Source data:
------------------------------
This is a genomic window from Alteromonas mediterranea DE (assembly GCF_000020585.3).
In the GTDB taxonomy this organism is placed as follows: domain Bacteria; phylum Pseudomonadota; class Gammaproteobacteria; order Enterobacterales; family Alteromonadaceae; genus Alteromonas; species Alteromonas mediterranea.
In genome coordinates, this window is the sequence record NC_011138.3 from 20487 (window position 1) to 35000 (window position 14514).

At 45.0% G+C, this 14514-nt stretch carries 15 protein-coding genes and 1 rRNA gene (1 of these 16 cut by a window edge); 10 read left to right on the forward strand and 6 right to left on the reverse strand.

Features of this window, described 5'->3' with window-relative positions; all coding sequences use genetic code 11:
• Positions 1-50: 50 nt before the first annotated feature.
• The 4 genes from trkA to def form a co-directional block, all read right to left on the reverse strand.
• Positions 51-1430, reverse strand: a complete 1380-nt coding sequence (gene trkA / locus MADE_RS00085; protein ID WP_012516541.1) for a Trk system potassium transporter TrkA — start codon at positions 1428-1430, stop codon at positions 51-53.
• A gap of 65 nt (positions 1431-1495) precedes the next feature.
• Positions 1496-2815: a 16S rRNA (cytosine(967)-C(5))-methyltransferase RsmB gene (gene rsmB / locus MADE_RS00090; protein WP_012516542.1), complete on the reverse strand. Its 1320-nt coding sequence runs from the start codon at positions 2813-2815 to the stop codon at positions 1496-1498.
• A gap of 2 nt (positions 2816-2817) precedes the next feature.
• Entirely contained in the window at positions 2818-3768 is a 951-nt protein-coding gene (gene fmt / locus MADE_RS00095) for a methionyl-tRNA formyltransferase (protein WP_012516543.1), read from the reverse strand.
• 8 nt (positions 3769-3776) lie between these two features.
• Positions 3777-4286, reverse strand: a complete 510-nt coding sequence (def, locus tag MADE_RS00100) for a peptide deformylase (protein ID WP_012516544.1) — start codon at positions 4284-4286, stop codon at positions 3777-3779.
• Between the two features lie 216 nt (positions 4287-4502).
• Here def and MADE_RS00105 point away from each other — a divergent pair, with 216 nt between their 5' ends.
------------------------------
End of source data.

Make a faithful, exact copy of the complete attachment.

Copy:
This is a genomic window from Alteromonas mediterranea DE (assembly GCF_000020585.3).
In the GTDB taxonomy this organism is placed as follows: domain Bacteria; phylum Pseudomonadota; class Gammaproteobacteria; order Enterobacterales; family Alteromonadaceae; genus Alteromonas; species Alteromonas mediterranea.
In genome coordinates, this window is the sequence record NC_011138.3 from 20487 (window position 1) to 35000 (window position 14514).

At 45.0% G+C, this 14514-nt stretch carries 15 protein-coding genes and 1 rRNA gene (1 of these 16 cut by a window edge); 10 read left to right on the forward strand and 6 right to left on the reverse strand.

Features of this window, described 5'->3' with window-relative positions; all coding sequences use genetic code 11:
• Positions 1-50: 50 nt before the first annotated feature.
• The 4 genes from trkA to def form a co-directional block, all read right to left on the reverse strand.
• Positions 51-1430, reverse strand: a complete 1380-nt coding sequence (gene trkA / locus MADE_RS00085; protein ID WP_012516541.1) for a Trk system potassium transporter TrkA — start codon at positions 1428-1430, stop codon at positions 51-53.
• A gap of 65 nt (positions 1431-1495) precedes the next feature.
• Positions 1496-2815: a 16S rRNA (cytosine(967)-C(5))-methyltransferase RsmB gene (gene rsmB / locus MADE_RS00090; protein WP_012516542.1), complete on the reverse strand. Its 1320-nt coding sequence runs from the start codon at positions 2813-2815 to the stop codon at positions 1496-1498.
• A gap of 2 nt (positions 2816-2817) precedes the next feature.
• Entirely contained in the window at positions 2818-3768 is a 951-nt protein-coding gene (gene fmt / locus MADE_RS00095) for a methionyl-tRNA formyltransferase (protein WP_012516543.1), read from the reverse strand.
• 8 nt (positions 3769-3776) lie between these two features.
• Positions 3777-4286, reverse strand: a complete 510-nt coding sequence (def, locus tag MADE_RS00100) for a peptide deformylase (protein ID WP_012516544.1) — start codon at positions 4284-4286, stop codon at positions 3777-3779.
• Between the two features lie 216 nt (positions 4287-4502).
• Here def and MADE_RS00105 point away from each other — a divergent pair, with 216 nt between their 5' ends.